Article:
I checked in my elderly patient at Mengo hospital at about 1.00pm. The patient was female, elderly and preferred that hospital.
I left the hospital at about 9.00 pm in the night after she was admitted and tucked into bed.
Her wish was granted. Glad to be treated from Mengo hospital. A week later she was discharged. Happy.
Grandma is a nonagenarian, represents the silent generation ( born between 1928-1945) and relates to Mengo hospital.
She loves the nurses clad in white uniforms. They are gentle on her. She also loves the white, ironed bedsheets. Maybe.
Mengo Hospital was founded in 1897 by Dr. Sir Albert Cook and he is the father of modern medicine in Uganda. It is the oldest hospital in Uganda.
When she was admitted news spread fast. She was admitted at Mengo hospital, Lukka ward. Expectedly, she is over 90 years. In Lukka ward? Is that not supposed to be for men? The questions started.
While the hospital is clean the bills are exorbitant. Progress at this hospital is so slow. Lukka ward still has a bumpy, cement floor. The building has had some renovations but still relates to the missionaries who built it.
I guess that is why Grandma loves it. I do not and I pay the bill. We are all frustrated actually. Why can’t the buildings be updated to fit in the modern era?
The Out Patients Department (OPD) building at the entrance, which was slated to have been complete stands idle with no progress now for over five years. Patients have to squeeze into a small space to see doctors.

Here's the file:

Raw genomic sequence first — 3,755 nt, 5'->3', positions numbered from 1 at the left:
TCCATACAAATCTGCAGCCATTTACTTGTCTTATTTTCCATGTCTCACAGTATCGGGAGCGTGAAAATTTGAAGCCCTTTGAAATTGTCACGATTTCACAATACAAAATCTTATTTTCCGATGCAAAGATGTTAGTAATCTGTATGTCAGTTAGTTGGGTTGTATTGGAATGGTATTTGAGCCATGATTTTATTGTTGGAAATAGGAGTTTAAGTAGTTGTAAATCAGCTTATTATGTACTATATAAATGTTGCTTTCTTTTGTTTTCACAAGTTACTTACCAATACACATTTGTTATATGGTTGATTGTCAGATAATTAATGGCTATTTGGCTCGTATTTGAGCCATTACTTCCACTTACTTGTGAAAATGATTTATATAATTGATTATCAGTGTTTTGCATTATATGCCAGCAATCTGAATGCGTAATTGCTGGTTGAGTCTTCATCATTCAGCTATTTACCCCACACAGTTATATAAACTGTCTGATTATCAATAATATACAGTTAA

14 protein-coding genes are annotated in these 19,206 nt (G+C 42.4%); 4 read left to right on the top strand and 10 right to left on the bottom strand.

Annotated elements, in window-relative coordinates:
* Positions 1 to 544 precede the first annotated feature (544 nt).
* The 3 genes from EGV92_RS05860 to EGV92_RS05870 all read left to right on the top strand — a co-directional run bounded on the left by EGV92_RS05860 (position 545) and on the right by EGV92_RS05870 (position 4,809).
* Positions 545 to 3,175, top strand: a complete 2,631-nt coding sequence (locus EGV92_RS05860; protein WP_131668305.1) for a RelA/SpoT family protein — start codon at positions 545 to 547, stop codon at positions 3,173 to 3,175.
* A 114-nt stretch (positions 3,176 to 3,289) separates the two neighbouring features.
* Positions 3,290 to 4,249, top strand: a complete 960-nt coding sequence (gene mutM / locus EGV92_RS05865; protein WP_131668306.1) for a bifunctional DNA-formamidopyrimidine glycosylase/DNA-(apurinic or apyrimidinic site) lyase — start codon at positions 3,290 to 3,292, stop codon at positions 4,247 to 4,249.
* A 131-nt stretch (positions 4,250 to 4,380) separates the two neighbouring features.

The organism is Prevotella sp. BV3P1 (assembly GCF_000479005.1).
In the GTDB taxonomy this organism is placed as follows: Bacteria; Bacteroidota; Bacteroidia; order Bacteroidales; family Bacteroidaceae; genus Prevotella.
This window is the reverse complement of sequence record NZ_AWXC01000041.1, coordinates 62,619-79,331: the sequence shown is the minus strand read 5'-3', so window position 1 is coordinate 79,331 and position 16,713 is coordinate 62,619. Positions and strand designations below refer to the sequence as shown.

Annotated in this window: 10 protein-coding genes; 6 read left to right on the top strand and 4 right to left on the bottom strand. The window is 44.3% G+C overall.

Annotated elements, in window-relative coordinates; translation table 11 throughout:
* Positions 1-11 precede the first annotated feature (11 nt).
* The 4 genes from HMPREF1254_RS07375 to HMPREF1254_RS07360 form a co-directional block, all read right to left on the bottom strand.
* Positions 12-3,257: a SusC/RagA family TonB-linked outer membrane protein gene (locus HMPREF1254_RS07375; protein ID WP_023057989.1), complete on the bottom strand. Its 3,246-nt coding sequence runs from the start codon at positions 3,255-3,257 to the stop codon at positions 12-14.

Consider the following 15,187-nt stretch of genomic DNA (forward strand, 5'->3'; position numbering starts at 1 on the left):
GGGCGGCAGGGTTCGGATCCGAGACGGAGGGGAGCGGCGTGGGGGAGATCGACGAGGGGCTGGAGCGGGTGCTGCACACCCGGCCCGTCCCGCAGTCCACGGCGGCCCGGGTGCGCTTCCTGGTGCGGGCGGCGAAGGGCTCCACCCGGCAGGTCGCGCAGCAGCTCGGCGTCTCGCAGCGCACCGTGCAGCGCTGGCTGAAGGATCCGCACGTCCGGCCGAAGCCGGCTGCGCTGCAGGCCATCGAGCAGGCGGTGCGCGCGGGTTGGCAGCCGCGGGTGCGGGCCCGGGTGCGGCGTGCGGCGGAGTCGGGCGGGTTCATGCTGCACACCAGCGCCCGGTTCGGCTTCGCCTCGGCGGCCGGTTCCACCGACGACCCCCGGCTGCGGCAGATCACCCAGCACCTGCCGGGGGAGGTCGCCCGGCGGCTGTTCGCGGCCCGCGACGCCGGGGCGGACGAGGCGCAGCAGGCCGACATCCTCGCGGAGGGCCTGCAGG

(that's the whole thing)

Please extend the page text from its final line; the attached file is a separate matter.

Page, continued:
We all pay for parking but that is hardly available. I can’t talk grandma to opting for another hospital. It can as well be designated for elderly patients.
She does not complain about waiting time. She has time. But she does not pay the bill. It is also not cheap.
This brings many questions to my mind. Who is in charge of this hospital? A week at the hospital cost us some millions. While I am happy to keep Grandma happy and grant her wishes I am so angry at the administration.
The money we pay and this is not the first time we take her to that particular hospital, needs to be accounted for by making the hospital more efficient and expanding it. The missionaries built it in 1897 when the population was maybe a fifth of what it it now.
We pay exorbitant bills for services but especially the buildings like Lukka ward should not first collapse for you to expand re-design them. It is better handed back exclusively to the private sector, maybe we shall pay more but they would do a better job.
As well when your clients like grandma or the silent generation who doesn’t mind being checked into a ward with both male and female patients and a rough floor and can’t complain are no more you will have not addressed the incoming generation of patients who hate to be stuck in the Victorian era!